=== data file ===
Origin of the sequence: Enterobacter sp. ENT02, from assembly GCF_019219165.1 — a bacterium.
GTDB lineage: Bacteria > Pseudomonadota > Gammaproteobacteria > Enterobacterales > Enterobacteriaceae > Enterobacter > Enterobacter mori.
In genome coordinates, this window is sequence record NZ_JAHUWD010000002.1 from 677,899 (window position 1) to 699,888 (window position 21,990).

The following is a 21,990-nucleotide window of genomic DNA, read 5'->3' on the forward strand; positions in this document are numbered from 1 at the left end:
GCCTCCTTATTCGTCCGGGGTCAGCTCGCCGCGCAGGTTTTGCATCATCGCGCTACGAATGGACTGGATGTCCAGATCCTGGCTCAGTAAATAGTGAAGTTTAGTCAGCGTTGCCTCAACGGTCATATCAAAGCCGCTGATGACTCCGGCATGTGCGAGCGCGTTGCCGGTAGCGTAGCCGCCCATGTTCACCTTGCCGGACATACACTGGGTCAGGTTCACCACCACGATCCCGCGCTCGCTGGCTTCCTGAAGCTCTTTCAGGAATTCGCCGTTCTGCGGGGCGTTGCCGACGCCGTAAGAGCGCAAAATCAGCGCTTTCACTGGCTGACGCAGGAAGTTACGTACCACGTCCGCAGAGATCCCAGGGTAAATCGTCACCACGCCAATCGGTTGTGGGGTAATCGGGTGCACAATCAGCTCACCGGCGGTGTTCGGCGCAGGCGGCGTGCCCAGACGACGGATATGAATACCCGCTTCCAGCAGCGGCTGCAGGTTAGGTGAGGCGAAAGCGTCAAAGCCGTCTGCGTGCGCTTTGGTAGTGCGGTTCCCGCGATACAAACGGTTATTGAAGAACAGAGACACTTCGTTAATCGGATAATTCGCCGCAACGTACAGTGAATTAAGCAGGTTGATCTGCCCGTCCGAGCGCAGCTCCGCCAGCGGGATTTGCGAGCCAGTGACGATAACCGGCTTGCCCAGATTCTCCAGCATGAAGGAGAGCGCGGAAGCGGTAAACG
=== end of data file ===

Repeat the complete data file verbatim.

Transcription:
Origin of the sequence: Enterobacter sp. ENT02, from assembly GCF_019219165.1 — a bacterium.
GTDB lineage: Bacteria > Pseudomonadota > Gammaproteobacteria > Enterobacterales > Enterobacteriaceae > Enterobacter > Enterobacter mori.
In genome coordinates, this window is sequence record NZ_JAHUWD010000002.1 from 677,899 (window position 1) to 699,888 (window position 21,990).

The following is a 21,990-nucleotide window of genomic DNA, read 5'->3' on the forward strand; positions in this document are numbered from 1 at the left end:
GCCTCCTTATTCGTCCGGGGTCAGCTCGCCGCGCAGGTTTTGCATCATCGCGCTACGAATGGACTGGATGTCCAGATCCTGGCTCAGTAAATAGTGAAGTTTAGTCAGCGTTGCCTCAACGGTCATATCAAAGCCGCTGATGACTCCGGCATGTGCGAGCGCGTTGCCGGTAGCGTAGCCGCCCATGTTCACCTTGCCGGACATACACTGGGTCAGGTTCACCACCACGATCCCGCGCTCGCTGGCTTCCTGAAGCTCTTTCAGGAATTCGCCGTTCTGCGGGGCGTTGCCGACGCCGTAAGAGCGCAAAATCAGCGCTTTCACTGGCTGACGCAGGAAGTTACGTACCACGTCCGCAGAGATCCCAGGGTAAATCGTCACCACGCCAATCGGTTGTGGGGTAATCGGGTGCACAATCAGCTCACCGGCGGTGTTCGGCGCAGGCGGCGTGCCCAGACGACGGATATGAATACCCGCTTCCAGCAGCGGCTGCAGGTTAGGTGAGGCGAAAGCGTCAAAGCCGTCTGCGTGCGCTTTGGTAGTGCGGTTCCCGCGATACAAACGGTTATTGAAGAACAGAGACACTTCGTTAATCGGATAATTCGCCGCAACGTACAGTGAATTAAGCAGGTTGATCTGCCCGTCCGAGCGCAGCTCCGCCAGCGGGATTTGCGAGCCAGTGACGATAACCGGCTTGCCCAGATTCTCCAGCATGAAGGAGAGCGCGGAAGCGGTAAACG